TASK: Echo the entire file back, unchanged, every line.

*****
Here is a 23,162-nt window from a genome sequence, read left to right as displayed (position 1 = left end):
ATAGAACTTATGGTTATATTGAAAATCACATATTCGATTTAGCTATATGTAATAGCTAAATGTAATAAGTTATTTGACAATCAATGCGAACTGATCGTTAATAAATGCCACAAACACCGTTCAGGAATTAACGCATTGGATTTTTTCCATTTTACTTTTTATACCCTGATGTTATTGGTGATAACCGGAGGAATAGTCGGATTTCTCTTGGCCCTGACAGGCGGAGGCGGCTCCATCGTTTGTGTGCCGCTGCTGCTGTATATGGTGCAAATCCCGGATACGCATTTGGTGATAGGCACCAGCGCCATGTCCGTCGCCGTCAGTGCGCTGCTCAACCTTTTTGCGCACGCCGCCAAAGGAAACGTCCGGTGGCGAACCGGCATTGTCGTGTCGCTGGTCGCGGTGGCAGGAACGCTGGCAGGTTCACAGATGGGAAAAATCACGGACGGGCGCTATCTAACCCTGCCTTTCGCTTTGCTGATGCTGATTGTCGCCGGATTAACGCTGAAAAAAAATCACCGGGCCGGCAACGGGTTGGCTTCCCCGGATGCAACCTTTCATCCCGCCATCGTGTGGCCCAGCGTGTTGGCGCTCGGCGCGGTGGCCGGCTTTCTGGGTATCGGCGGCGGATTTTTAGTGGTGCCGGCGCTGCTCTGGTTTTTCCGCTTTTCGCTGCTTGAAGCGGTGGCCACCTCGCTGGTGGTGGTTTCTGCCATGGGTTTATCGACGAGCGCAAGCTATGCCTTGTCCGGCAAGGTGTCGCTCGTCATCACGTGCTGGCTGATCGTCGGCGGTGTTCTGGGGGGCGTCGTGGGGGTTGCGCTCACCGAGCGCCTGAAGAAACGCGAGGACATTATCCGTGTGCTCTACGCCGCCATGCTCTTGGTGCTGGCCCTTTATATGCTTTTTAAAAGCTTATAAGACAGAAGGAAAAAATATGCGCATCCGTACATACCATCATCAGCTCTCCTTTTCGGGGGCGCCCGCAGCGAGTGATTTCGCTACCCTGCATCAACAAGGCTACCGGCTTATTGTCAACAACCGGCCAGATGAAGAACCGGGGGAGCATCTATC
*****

Here is a 23,162-nt window from a genome sequence, read left to right as displayed (position 1 = left end):
ATAGAACTTATGGTTATATTGAAAATCACATATTCGATTTAGCTATATGTAATAGCTAAATGTAATAAGTTATTTGACAATCAATGCGAACTGATCGTTAATAAATGCCACAAACACCGTTCAGGAATTAACGCATTGGATTTTTTCCATTTTACTTTTTATACCCTGATGTTATTGGTGATAACCGGAGGAATAGTCGGATTTCTCTTGGCCCTGACAGGCGGAGGCGGCTCCATCGTTTGTGTGCCGCTGCTGCTGTATATGGTGCAAATCCCGGATACGCATTTGGTGATAGGCACCAGCGCCATGTCCGTCGCCGTCAGTGCGCTGCTCAACCTTTTTGCGCACGCCGCCAAAGGAAACGTCCGGTGGCGAACCGGCATTGTCGTGTCGCTGGTCGCGGTGGCAGGAACGCTGGCAGGTTCACAGATGGGAAAAATCACGGACGGGCGCTATCTAACCCTGCCTTTCGCTTTGCTGATGCTGATTGTCGCCGGATTAACGCTGAAAAAAAATCACCGGGCCGGCAACGGGTTGGCTTCCCCGGATGCAACCTTTCATCCCGCCATCGTGTGGCCCAGCGTGTTGGCGCTCGGCGCGGTGGCCGGCTTTCTGGGTATCGGCGGCGGATTTTTAGTGGTGCCGGCGCTGCTCTGGTTTTTCCGCTTTTCGCTGCTTGAAGCGGTGGCCACCTCGCTGGTGGTGGTTTCTGCCATGGGTTTATCGACGAGCGCAAGCTATGCCTTGTCCGGCAAGGTGTCGCTCGTCATCACGTGCTGGCTGATCGTCGGCGGTGTTCTGGGGGGCGTCGTGGGGGTTGCGCTCACCGAGCGCCTGAAGAAACGCGAGGACATTATCCGTGTGCTCTACGCCGCCATGCTCTTGGTGCTGGCCCTTTATATGCTTTTTAAAAGCTTATAAGACAGAAGGAAAAAATATGCGCATCCGTACATACCATCATCAGCTCTCCTTTTCGGGGGCGCCCGCAGCGAGTGATTTCGCTACCCTGCATCAACAAGGCTACCGGCTTATTGTCAACAACCGGCCAGATGAAGAACCGGGGGAGCATCTATC